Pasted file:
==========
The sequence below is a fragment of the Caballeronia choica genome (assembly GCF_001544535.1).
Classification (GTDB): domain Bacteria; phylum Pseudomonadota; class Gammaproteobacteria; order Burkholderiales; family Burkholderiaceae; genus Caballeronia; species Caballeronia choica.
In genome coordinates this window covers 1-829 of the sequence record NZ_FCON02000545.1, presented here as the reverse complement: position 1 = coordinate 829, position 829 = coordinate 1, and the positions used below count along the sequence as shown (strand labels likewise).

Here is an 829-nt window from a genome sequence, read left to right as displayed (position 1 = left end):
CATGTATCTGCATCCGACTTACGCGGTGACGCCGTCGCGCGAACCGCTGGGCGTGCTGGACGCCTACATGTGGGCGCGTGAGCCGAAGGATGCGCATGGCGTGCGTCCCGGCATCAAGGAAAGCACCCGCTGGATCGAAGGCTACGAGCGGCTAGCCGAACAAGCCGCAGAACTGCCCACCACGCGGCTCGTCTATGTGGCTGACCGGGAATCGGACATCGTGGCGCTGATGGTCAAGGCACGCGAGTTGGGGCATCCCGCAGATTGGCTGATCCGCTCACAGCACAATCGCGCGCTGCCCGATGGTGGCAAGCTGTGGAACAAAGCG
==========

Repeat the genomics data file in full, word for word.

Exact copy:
The sequence below is a fragment of the Caballeronia choica genome (assembly GCF_001544535.1).
Classification (GTDB): domain Bacteria; phylum Pseudomonadota; class Gammaproteobacteria; order Burkholderiales; family Burkholderiaceae; genus Caballeronia; species Caballeronia choica.
In genome coordinates this window covers 1-829 of the sequence record NZ_FCON02000545.1, presented here as the reverse complement: position 1 = coordinate 829, position 829 = coordinate 1, and the positions used below count along the sequence as shown (strand labels likewise).

Here is an 829-nt window from a genome sequence, read left to right as displayed (position 1 = left end):
CATGTATCTGCATCCGACTTACGCGGTGACGCCGTCGCGCGAACCGCTGGGCGTGCTGGACGCCTACATGTGGGCGCGTGAGCCGAAGGATGCGCATGGCGTGCGTCCCGGCATCAAGGAAAGCACCCGCTGGATCGAAGGCTACGAGCGGCTAGCCGAACAAGCCGCAGAACTGCCCACCACGCGGCTCGTCTATGTGGCTGACCGGGAATCGGACATCGTGGCGCTGATGGTCAAGGCACGCGAGTTGGGGCATCCCGCAGATTGGCTGATCCGCTCACAGCACAATCGCGCGCTGCCCGATGGTGGCAAGCTGTGGAACAAAGCG